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Nathaniel Hawthorene--The Assabeth 汉译

2016-03-09    来源:网络    【      美国外教 在线口语培训

Nathaniel Hawthorene--The Assabeth 汉译

The Assabeth

Nathaniel Hawthorene

Blessed was the sunshine when it came again at the close of another stormy day, beaming from the edge of the western horizon; while the massive firmament of clouds threw down all the gloom it could, but served only to kindle the golden light into a more brilliant glow by the strongly contrasted shadows. Heaven smiled at the earth, so long unseen, from beneath its heavy eyelid. Tomorrow for the hill-tops and the wood-paths.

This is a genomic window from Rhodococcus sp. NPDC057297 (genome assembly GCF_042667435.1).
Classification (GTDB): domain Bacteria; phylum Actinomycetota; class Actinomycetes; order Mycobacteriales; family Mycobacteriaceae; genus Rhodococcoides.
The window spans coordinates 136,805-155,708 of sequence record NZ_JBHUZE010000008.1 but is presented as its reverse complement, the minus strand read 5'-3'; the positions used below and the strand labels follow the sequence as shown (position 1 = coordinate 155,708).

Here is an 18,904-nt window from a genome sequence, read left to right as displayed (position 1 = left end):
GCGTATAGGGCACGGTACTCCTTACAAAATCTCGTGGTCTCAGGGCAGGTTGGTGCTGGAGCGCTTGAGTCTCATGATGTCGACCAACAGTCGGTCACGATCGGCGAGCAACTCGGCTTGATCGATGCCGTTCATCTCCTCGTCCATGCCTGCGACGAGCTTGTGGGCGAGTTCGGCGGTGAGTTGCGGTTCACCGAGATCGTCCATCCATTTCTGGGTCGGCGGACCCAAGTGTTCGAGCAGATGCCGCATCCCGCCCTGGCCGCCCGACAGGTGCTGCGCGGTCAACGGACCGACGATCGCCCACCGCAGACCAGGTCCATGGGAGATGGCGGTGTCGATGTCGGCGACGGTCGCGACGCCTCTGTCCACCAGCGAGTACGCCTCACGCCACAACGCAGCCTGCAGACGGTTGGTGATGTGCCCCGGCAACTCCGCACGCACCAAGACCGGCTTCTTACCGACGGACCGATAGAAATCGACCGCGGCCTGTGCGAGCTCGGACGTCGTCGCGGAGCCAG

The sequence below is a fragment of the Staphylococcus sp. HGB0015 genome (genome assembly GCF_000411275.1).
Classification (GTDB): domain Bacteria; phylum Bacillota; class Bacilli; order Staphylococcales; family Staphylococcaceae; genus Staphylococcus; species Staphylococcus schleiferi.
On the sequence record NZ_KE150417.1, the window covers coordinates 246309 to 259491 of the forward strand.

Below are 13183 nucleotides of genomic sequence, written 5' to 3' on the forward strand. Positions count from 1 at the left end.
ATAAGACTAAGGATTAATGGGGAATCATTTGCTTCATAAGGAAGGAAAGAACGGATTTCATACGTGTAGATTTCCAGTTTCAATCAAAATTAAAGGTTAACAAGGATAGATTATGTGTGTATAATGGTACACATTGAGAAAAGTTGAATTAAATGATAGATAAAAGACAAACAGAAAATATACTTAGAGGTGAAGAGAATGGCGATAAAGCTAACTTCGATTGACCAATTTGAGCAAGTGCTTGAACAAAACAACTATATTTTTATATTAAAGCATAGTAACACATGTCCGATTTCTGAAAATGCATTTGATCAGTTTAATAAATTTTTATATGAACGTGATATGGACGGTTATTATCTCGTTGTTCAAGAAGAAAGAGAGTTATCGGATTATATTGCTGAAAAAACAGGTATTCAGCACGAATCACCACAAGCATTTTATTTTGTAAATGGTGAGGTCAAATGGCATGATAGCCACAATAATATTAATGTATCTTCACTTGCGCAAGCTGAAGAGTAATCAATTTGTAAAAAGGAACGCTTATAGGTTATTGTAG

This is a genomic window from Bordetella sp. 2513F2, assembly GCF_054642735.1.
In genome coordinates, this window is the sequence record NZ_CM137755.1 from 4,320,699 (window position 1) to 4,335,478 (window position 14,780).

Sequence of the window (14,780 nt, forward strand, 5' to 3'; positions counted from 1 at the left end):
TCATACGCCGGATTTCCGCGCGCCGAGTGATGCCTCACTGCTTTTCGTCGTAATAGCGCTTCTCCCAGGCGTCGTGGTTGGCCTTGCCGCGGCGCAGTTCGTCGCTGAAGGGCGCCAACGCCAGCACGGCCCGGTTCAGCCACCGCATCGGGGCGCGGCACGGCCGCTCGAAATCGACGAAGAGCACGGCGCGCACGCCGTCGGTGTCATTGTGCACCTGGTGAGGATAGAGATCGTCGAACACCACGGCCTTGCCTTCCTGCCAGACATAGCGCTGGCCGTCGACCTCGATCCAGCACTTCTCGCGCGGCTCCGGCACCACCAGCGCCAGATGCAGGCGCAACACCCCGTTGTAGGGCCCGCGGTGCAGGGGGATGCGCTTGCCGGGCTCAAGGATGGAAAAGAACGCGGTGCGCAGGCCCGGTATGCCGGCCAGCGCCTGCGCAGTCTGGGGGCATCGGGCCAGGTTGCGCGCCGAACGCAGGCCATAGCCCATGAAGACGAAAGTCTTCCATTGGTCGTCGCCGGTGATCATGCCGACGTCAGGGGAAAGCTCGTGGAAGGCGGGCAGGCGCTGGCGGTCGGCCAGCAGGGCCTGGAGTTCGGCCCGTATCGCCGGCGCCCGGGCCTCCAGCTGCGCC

Or it might be that Ellery Channing came up the avenue to join me in a fishing excursion on the river. Strange and happy times were those when we cast aside all irksome forms and strait-laced habitudes, and delivered ourselves up to the free air, to live like the Indians or any less conventional race during one bright semicircle of the sun. Rowing our boat against the current, between wide meadows, we turned aside into the Assabeth. A more lovely stream than this, for a mile above its unction with Concord, has never flowed on earth, — nowhere, indeed, except to lave he interior regions of a poet’s imagination. It is sheltered from the breeze by woods and hillside; so that elsewhere there might be a hurricane, and here scarcely a ripple across the shaded water. The current lingers along so gently that the mere force of the boatman’s will seems sufficient to propel his craft against it. It comes flowing softly through the midmost privacy and deepest heart of a wood which whispers it to be quiet; while the stream whispers back again from its sedgy borders, as if river and wood were hushing one another to sleep. Yes; the river sleeps along its course and dreams of the sky and of the clustering foliage, amid which fall showers of broken sunlight, imparting specks of vivid cheerfulness, in contrast with the quiet depth of the prevailing tint. Of all this scene, the slumbering river has a dream picture in its bosom. Which, after all, was the most real — the picture, or the original? — the objects palpable to our grosser senses, or their apotheosis in the stream be-neath? Surely the disembodied images stand in closer relation to the soul. But both the original and the reflection had here an ideal charm; and had it been a thought more wild, I could have fancied that this river had strayed forth out of the rich scenery of my companion’s inner world; only the vegetation along its banks should then have had an Oriental character.